Creating a Culture of Constructive Conflict
In my work with high-performing organizations, one of the common challenges I’ve noticed centers around this issue of conflict. One question I like to ask a new client is this: “How do you handle conflict here?”. The answers vary and can be revealing. It’s not unusual to hear this response. “Conflict? Gee, we really don’t have much conflict here”. Which is another way of saying “we either don’t see it or we simply ignore it”.
Conflict exists in nearly every organization. Consider the complex array of personalities, experiences, preferences, and perspectives of people in any size organization and it is hard not to imagine the nearly infinite potential for conflict. Add to that the way scarce organizational resources are allocated, and the level of conflict is sure to grow. As if obvious, observable conflict was not enough of a leadership challenge, consider the amount of conflict that exists beneath the surface that rarely if ever is brought to light.
Far too many organizations suffer from what I describe as “false harmony” where members appear to agree and get along but in fact, they do not. Operating under the misguided notion that disagreeing with a colleague or supervisor is a sign of disloyalty or disrespect, employees take the path of least resistance and choose not to “rock the boat” or come off as being disruptive. Consequently, during meetings of teams, departments, or even company-wide gatherings, members hold their tongues even when they are asked for feedback and/or questions.
So, the meeting ends, and harmony abounds. At least until the real meeting starts. That one takes place in small groups around the coffee pot, the water cooler, or after hours. That is where disagreements, concerns, and criticisms flow. While this type of response may make the individual feel better as they get issues off their chest, it leads nowhere in terms of organizational improvement. In fact, this approach simply adds to the level of frustration, confusion, and failure. Why does this happen and what can be done to change this unproductive behavior? What can the leader do to encourage a more open response?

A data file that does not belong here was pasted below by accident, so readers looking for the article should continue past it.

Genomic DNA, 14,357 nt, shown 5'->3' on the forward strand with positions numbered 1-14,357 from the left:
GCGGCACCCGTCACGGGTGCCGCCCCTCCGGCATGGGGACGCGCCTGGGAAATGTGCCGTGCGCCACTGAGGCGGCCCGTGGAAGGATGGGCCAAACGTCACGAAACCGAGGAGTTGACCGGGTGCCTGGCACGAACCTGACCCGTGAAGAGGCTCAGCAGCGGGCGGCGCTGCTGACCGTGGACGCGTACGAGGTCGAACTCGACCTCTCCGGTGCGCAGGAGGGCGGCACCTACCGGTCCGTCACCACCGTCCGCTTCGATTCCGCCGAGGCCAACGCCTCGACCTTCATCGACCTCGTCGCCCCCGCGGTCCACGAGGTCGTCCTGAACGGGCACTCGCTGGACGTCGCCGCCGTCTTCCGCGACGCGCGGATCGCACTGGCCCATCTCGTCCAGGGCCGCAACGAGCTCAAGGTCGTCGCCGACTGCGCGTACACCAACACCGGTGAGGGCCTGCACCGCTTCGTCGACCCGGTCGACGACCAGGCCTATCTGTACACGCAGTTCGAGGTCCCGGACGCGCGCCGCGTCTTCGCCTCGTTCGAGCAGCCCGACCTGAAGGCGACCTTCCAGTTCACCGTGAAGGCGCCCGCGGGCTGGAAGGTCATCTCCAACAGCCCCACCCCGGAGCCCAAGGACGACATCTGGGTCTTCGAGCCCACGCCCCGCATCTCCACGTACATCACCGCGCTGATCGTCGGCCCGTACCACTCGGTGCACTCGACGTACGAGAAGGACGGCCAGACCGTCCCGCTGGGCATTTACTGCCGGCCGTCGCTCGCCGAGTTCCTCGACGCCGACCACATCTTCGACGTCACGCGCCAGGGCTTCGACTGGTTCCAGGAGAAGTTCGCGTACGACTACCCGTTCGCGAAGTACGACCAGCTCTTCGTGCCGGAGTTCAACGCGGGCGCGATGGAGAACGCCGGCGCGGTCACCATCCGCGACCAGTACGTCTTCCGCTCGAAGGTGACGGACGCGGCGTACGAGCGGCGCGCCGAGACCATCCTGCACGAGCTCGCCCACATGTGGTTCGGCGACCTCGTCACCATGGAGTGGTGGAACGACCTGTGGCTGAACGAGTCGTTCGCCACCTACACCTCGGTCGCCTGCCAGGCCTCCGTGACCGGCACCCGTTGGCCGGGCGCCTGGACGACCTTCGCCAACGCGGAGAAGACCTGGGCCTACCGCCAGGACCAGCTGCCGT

Creating a culture of open, honest, straightforward dialogue, discussion, and debate starts with an insistence that participants weigh in on subjects with honesty, humility, and respect. It is possible to disagree without being disagreeable; to challenge ideas without challenging the individual. But doing so requires more than a recognition of the problem and a commitment to solving it. It requires learning a new set of communication skills which, when practiced over time, can lead to a higher level of organizational competency.
One helpful resource is a book by Patterson, Grenny, McMillan, and Switzler titled: “Crucial Conversations”. More of a training guide than a book, it has sold millions of copies and has helped countless organizations large and small address the challenge of addressing conflict head-on, constructively, and skillfully. The culture change that accompanies the development of this essential organizational ability is dramatic. It’s not that there is less conflict, in fact, this skill set can bring to light greater amounts of conflict, which have probably been there all along but now have a productive place to go.
It seems counter-intuitive to suggest that constructive conflict can lead to a more open, healthy, and productive organizational climate and culture. As the best performing organizations have learned, that is exactly what it does.
Joseph P. Truncale, Ph.D., CAE, is the Founder and Principal of Alexander Joseph Associates, a privately held consultancy specializing in executive business advisory services with clients throughout the graphic communications industry.
Joe spent 30 years with NAPL, including 11 years as President and CEO. He is an adjunct professor at NYU teaching graduate courses in Executive Leadership; Financial Management and Analysis; Finance for Marketing Decisions; and Leadership: The C Suite Perspective. He may be reached at firstname.lastname@example.org. Phone or text: (201) 394-8160.